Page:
What is the Board of Immigration Appeals Process?

Judge's gavel on a block

Individuals who lose their immigration case should not lose hope — if done promptly, an appeal can be filed with the Board of Immigration Appeals (BIA). The BIA is an appellate court through the U.S. Department of Justice and reviews the decisions of immigration judges. To comply with federal regulations, the appeal must be received by the BIA within 30 days of the immigration judge's order.

If you wish to file an appeal to the BIA, time is of the essence. Contact Murray Osorio PLLC to talk to our immigration deportation defense attorneys today.

Who Can Appeal to the BIA?

If an immigrant feels they received an unjust ruling in their immigration case, they can most likely file an appeal with the BIA. In the appeal, the immigrant must show that a judge made mistakes about the law or facts in their case, and that the result would have been different if the judge did not make the mistake. 

Immigrants should note, though, that while they have the right to file an appeal, so does the Department of Homeland Security. This means that if the ruling went in the immigrant’s favor and the government's lawyers do not agree with the ruling, they can also file an appeal to the BIA.

What to Include in a BIA Brief

When filing an appeal, it is essential to have all of the necessary documents prepared and filed correctly the first time.  The failure to do so could potentially lead to the appeal being rejected or dismissed.

When preparing the appeal, the documents that should be included are:

  • A Cover Letter — this document will outline what’s included in the appeal packet;
  • The Notice of Appeal Form — this is Form EOIR-26 found on the U.S. Department of Justice’s website;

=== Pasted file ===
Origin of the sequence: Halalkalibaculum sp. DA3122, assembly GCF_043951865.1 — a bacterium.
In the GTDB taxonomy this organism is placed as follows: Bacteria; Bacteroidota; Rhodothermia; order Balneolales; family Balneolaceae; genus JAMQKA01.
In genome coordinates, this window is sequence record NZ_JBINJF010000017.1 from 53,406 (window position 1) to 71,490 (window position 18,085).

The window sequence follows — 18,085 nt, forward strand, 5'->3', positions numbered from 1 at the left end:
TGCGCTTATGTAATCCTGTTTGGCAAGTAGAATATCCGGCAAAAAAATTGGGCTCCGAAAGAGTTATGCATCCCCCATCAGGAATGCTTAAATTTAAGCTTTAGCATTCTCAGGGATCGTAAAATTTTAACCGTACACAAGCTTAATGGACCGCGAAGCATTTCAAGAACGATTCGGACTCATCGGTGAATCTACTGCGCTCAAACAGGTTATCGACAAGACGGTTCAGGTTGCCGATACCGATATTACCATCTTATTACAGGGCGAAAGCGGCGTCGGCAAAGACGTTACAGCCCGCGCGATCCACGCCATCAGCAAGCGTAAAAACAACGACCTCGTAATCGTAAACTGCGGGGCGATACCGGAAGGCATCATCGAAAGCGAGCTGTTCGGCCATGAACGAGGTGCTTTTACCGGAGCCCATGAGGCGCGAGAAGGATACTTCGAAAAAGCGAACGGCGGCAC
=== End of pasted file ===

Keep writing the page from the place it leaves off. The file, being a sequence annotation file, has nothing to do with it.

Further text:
• A Statement of Reasons for Appeal — this is the immigrant’s account of why the judge’s order is incorrect and should be appealed;
  • A copy of the judge’s original order in which the immigrant is appealing; and,
  • The BIA filing fee — if an immigrant can not pay the fee, there is a fee waiver request application (Form EOIR-26A).

If you indicate that you intend to file a brief in support of the appeal, you should wait for a briefing schedule from the BIA after submitting your appeal form, which will tell you when you should file your brief. Additional documentation may also be required, which is something an experienced immigration attorney can assist with.

The BIA’s Decision

Once the BIA has all the necessary documents, it can make one of two decisions:

  • Sustain the Appeal — this is when the BIA concludes that the judge made a mistake and the immigrant’s case will go back to the judge with instructions to make a new ruling.
  • Dismiss the Appeal — this is when the BIA concludes that the judge did not make a mistake and the immigrant’s deportation order will be enforced. If this happens, an immigrant must either leave the U.S. or quickly file an appeal with the federal court.  If the BIA denies an immigrant's appeal, the immigrant may file an appeal (called a "petition for review") with the appropriate federal circuit court.

The Deportation Defense Attorneys at Murray Osorio PLLC

Those facing deportation can feel scared, nervous, and unsure about the future. Let the immigration attorneys at Murray Osorio PLLC give you the confidence you need to move forward with your life. Our dedicated deportation defense team can assist with your BIA brief and ensure you have the correct paperwork and details to present to the court.

Reach out to our nationwide immigration lawyers online or by phone to schedule a consultation. (800) 929-7142

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